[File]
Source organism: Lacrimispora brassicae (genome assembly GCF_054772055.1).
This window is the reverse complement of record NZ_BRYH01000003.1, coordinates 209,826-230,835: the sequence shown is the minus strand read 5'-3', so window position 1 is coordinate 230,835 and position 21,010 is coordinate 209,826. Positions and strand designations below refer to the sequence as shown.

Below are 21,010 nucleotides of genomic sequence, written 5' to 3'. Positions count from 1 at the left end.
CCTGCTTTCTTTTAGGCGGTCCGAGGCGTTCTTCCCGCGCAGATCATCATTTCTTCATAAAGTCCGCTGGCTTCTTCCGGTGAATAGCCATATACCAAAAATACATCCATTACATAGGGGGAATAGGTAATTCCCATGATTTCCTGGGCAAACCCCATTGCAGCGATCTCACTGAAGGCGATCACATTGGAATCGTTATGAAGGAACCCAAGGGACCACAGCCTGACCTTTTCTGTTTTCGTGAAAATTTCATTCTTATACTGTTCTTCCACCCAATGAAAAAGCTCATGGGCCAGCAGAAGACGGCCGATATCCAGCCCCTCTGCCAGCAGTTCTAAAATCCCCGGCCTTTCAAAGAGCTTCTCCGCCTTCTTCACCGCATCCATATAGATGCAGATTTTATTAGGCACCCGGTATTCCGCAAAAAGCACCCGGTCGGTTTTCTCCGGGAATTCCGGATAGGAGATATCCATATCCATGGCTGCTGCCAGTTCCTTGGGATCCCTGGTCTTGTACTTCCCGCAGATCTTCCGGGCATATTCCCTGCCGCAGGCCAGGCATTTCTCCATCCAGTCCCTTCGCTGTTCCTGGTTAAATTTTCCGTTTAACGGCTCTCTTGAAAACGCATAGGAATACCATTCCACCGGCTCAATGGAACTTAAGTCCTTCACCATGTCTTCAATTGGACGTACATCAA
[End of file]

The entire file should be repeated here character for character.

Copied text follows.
Source organism: Lacrimispora brassicae (genome assembly GCF_054772055.1).
This window is the reverse complement of record NZ_BRYH01000003.1, coordinates 209,826-230,835: the sequence shown is the minus strand read 5'-3', so window position 1 is coordinate 230,835 and position 21,010 is coordinate 209,826. Positions and strand designations below refer to the sequence as shown.

Below are 21,010 nucleotides of genomic sequence, written 5' to 3'. Positions count from 1 at the left end.
CCTGCTTTCTTTTAGGCGGTCCGAGGCGTTCTTCCCGCGCAGATCATCATTTCTTCATAAAGTCCGCTGGCTTCTTCCGGTGAATAGCCATATACCAAAAATACATCCATTACATAGGGGGAATAGGTAATTCCCATGATTTCCTGGGCAAACCCCATTGCAGCGATCTCACTGAAGGCGATCACATTGGAATCGTTATGAAGGAACCCAAGGGACCACAGCCTGACCTTTTCTGTTTTCGTGAAAATTTCATTCTTATACTGTTCTTCCACCCAATGAAAAAGCTCATGGGCCAGCAGAAGACGGCCGATATCCAGCCCCTCTGCCAGCAGTTCTAAAATCCCCGGCCTTTCAAAGAGCTTCTCCGCCTTCTTCACCGCATCCATATAGATGCAGATTTTATTAGGCACCCGGTATTCCGCAAAAAGCACCCGGTCGGTTTTCTCCGGGAATTCCGGATAGGAGATATCCATATCCATGGCTGCTGCCAGTTCCTTGGGATCCCTGGTCTTGTACTTCCCGCAGATCTTCCGGGCATATTCCCTGCCGCAGGCCAGGCATTTCTCCATCCAGTCCCTTCGCTGTTCCTGGTTAAATTTTCCGTTTAACGGCTCTCTTGAAAACGCATAGGAATACCATTCCACCGGCTCAATGGAACTTAAGTCCTTCACCATGTCTTCAATTGGACGTACATCAA